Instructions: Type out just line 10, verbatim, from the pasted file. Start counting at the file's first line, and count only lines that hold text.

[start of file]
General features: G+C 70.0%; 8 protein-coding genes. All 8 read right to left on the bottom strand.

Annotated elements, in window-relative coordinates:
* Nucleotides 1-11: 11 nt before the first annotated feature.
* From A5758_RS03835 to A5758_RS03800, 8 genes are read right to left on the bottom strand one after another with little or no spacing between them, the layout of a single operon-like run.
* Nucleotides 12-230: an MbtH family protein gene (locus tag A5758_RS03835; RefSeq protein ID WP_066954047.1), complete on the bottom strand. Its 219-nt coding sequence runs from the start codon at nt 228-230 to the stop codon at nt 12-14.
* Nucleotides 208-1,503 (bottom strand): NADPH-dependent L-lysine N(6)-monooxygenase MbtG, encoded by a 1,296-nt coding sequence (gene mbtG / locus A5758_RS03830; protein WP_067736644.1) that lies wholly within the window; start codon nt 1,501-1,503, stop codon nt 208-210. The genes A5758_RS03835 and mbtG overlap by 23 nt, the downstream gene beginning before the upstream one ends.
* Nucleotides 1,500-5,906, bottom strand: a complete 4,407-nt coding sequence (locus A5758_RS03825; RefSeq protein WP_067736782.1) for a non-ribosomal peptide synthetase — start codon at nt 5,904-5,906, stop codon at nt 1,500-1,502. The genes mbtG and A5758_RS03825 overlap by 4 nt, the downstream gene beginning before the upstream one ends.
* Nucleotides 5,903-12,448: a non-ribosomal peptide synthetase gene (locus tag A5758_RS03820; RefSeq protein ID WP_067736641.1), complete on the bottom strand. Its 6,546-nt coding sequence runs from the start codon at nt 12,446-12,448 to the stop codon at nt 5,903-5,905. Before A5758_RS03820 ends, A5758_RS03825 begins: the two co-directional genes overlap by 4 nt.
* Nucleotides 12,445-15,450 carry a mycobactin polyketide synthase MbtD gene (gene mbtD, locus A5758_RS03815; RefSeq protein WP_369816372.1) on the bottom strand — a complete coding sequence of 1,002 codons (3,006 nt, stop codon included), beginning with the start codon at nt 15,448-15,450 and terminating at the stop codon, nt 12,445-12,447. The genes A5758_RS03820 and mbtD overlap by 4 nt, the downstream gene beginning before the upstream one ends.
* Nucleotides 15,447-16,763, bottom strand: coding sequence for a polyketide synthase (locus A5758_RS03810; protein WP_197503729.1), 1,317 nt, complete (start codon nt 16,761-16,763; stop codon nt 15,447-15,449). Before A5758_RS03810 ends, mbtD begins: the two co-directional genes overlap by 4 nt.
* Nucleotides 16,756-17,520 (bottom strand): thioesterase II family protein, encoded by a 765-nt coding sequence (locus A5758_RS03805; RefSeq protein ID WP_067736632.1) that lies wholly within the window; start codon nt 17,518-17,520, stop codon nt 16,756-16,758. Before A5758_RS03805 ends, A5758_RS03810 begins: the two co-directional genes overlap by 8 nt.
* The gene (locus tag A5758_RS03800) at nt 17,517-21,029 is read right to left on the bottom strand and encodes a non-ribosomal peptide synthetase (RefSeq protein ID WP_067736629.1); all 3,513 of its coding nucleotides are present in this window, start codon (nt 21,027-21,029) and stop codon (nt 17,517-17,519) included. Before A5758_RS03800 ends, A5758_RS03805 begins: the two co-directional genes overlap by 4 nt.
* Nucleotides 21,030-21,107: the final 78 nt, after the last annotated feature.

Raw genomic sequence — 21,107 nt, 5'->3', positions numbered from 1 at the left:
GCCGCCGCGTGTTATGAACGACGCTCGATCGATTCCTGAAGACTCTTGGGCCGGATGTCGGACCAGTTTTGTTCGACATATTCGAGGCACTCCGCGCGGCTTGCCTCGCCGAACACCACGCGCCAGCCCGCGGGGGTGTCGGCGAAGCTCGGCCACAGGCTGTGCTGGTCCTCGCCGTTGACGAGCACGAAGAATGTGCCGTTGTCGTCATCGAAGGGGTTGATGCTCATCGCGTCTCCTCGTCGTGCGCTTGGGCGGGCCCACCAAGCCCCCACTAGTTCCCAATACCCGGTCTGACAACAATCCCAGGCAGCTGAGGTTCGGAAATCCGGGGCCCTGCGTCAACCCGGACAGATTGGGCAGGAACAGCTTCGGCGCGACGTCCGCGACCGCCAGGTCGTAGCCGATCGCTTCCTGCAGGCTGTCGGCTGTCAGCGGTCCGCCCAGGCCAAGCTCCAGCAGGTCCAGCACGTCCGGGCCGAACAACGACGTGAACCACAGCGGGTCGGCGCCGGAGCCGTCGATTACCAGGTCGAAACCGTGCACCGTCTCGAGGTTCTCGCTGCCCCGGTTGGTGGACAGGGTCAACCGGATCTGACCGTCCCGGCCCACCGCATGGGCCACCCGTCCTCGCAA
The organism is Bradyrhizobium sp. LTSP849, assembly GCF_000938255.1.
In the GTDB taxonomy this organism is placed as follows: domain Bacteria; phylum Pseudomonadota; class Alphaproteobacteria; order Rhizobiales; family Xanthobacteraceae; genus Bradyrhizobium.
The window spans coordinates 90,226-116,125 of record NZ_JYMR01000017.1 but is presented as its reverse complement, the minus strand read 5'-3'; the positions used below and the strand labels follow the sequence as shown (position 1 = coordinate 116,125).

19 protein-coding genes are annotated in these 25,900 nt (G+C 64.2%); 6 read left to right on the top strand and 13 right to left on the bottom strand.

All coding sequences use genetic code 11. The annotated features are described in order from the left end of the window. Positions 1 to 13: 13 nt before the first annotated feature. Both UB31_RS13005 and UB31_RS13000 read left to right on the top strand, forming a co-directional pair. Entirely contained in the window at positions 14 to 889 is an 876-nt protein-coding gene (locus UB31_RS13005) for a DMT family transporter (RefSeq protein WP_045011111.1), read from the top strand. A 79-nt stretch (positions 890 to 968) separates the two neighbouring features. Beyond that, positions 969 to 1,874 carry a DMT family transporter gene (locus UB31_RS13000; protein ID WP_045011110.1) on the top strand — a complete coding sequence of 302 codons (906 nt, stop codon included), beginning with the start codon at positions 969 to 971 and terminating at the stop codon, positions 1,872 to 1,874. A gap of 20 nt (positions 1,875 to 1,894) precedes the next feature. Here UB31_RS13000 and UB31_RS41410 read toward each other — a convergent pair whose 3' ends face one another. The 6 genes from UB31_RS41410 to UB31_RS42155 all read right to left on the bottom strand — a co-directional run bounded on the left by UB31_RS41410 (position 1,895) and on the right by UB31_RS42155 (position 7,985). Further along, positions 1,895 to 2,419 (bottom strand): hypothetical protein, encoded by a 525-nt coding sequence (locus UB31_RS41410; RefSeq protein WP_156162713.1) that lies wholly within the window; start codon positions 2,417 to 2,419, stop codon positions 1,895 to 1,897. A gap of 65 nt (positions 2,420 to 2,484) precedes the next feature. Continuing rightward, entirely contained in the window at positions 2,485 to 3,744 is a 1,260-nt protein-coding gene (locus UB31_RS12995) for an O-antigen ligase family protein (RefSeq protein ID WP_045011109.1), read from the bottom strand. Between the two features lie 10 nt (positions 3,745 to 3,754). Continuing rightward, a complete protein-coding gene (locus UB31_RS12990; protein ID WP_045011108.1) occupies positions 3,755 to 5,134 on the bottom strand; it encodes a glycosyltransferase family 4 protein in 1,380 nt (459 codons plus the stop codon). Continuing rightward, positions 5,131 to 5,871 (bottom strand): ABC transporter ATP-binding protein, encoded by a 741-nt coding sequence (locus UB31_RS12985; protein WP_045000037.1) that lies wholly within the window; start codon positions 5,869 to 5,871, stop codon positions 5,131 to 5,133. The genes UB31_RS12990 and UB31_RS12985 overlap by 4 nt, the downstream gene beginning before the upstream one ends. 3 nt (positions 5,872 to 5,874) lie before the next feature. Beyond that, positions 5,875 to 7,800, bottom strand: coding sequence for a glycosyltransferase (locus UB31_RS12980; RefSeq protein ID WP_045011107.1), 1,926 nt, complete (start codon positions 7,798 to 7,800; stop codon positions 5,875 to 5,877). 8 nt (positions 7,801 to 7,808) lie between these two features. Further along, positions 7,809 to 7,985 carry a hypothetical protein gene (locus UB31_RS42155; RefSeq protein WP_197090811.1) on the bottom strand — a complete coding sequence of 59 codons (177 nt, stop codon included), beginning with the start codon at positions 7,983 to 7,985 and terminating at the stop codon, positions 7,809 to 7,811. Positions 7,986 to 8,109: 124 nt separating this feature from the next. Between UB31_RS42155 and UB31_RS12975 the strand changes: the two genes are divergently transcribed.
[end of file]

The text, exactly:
* Nucleotides 15,447-16,763, bottom strand: coding sequence for a polyketide synthase (locus A5758_RS03810; protein WP_197503729.1), 1,317 nt, complete (start codon nt 16,761-16,763; stop codon nt 15,447-15,449). Before A5758_RS03810 ends, mbtD begins: the two co-directional genes overlap by 4 nt.